Where will your retirement money come from? If you’re like most people, qualified-retirement plans, Social Security, and personal savings and investments are expected to play a role. Once you have estimated the amount of money you may need for retirement, a sound approach involves taking a close look at your potential retirement-income sources.
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It can be difficult for clients to imagine how much they’ll spend in retirement. This short, insightful article is useful for jumpstarting a conversation about retirement spending, spending habits, and potential medical costs.
Retirement choices can be intimidating. Picking the right strategy.
When to start? Should I continue to work? How can I maximize my benefit?
A change in your mindset during retirement may drive changes to your portfolio.
Looking forward to retirement? It's critical to understand the difference between immediate and deferred annuities.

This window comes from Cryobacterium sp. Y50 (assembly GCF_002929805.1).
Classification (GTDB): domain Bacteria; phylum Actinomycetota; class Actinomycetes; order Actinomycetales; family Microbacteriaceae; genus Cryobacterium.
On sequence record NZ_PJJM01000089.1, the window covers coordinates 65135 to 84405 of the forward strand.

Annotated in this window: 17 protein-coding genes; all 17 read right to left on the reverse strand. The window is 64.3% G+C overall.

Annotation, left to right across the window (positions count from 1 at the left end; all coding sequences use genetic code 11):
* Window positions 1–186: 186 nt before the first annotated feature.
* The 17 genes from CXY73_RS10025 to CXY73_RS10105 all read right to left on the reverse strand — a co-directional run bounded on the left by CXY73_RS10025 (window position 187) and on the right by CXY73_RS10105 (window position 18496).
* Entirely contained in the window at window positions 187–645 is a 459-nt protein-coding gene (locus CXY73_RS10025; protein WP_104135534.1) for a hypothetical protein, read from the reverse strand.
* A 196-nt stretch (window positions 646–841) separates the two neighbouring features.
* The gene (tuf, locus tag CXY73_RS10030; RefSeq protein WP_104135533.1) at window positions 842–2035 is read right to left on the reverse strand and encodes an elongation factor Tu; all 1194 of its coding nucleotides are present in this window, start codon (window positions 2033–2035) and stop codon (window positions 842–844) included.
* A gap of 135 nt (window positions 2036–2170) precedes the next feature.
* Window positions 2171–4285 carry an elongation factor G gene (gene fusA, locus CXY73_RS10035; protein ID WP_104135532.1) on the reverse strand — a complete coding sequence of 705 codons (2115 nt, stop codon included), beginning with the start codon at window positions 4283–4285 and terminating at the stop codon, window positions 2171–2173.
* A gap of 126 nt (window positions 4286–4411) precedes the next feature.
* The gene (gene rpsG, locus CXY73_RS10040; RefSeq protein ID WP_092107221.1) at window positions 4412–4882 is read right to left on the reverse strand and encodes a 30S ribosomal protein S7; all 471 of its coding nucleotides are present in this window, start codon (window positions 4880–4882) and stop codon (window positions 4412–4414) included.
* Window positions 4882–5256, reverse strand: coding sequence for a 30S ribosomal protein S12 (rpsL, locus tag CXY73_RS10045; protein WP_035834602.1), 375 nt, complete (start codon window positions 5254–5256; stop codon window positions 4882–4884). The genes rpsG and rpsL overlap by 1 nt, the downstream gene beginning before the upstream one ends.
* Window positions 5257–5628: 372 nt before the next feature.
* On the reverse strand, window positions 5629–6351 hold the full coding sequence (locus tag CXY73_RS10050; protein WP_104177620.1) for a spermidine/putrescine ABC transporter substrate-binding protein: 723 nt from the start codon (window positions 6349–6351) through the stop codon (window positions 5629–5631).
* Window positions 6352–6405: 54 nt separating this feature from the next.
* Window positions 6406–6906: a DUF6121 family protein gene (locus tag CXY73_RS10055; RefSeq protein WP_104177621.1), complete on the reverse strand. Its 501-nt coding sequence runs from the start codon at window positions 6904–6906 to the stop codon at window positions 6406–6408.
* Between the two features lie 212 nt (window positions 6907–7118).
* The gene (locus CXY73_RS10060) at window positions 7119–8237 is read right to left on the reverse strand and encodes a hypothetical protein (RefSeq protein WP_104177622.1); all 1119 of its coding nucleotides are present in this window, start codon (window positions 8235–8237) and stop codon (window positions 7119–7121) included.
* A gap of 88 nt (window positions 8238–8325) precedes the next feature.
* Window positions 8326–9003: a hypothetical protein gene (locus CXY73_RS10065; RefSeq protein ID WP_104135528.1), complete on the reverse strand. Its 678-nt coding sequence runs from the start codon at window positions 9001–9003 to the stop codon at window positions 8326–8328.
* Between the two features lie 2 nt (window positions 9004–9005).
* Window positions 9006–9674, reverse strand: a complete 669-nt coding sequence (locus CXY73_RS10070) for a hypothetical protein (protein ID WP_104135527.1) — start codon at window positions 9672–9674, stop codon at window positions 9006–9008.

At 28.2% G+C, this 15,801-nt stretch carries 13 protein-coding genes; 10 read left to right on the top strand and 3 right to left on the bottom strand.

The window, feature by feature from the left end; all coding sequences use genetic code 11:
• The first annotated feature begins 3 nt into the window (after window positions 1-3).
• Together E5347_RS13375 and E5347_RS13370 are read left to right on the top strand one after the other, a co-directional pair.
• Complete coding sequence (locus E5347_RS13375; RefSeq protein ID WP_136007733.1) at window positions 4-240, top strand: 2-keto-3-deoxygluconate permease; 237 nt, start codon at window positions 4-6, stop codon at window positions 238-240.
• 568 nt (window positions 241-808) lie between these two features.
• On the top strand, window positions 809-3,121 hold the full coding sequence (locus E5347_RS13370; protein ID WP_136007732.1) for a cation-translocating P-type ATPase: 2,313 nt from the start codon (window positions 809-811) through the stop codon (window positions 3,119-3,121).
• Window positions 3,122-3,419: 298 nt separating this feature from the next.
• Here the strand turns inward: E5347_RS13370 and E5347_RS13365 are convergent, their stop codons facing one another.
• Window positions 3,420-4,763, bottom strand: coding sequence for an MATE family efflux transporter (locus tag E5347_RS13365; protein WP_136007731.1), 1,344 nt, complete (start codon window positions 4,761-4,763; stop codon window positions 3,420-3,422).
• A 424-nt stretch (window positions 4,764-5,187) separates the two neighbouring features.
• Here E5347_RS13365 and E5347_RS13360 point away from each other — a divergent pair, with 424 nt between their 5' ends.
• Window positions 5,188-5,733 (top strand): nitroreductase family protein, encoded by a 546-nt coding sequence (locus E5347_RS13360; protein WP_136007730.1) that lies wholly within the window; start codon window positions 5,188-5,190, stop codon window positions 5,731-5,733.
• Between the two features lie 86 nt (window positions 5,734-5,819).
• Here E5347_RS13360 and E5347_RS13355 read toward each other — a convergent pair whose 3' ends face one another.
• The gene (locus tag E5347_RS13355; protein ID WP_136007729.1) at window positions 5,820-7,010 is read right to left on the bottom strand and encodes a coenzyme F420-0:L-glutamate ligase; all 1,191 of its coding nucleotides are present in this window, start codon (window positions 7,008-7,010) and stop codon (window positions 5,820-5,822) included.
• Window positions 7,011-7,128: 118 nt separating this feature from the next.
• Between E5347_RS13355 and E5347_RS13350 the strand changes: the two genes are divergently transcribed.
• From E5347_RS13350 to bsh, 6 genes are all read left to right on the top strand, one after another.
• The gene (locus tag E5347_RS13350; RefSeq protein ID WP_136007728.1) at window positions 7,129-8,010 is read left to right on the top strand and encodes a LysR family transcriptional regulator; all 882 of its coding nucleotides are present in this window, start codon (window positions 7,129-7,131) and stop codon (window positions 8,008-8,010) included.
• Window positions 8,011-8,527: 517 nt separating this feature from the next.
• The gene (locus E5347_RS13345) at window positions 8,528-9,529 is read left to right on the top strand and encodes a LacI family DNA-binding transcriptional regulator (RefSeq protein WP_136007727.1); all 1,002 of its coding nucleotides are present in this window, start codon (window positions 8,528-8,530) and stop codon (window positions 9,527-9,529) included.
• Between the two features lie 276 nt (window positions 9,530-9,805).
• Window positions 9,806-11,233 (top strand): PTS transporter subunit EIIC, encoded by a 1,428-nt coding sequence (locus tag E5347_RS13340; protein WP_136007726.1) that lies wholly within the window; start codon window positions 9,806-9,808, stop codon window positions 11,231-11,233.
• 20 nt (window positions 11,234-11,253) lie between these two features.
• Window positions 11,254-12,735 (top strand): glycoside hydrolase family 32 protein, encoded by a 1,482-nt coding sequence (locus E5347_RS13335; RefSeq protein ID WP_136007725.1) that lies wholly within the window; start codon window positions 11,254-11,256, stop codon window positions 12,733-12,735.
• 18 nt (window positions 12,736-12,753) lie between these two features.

Calculating your potential Social Security benefit is a three-step process.
Estimate your monthly and annual income from various IRA types.
This calculator compares a hypothetical fixed annuity with an account where the interest is taxed each year.
This calculator may help you estimate how long funds may last given regular withdrawals.
Estimate how long your retirement savings may last using various monthly cash flow rates.
Estimate the maximum contribution amount for a Self-Employed 401(k), SIMPLE IRA, or SEP.
This calculator can help you estimate how much you may need to save for retirement.
A bucket plan can help you be better prepared for a comfortable retirement.
Why are 401(k) plans, annuities, and IRAs so popular?
A growing number of Americans are pushing back the age at which they plan to retire. Or deciding not to retire at all.
Imagine your ideal post-pandemic retirement with this animated video.
For women, retirement strategy is a long race. It’s helpful to know the route.
There are a lot of misconceptions about Social Security. Here’s the truth about three of them.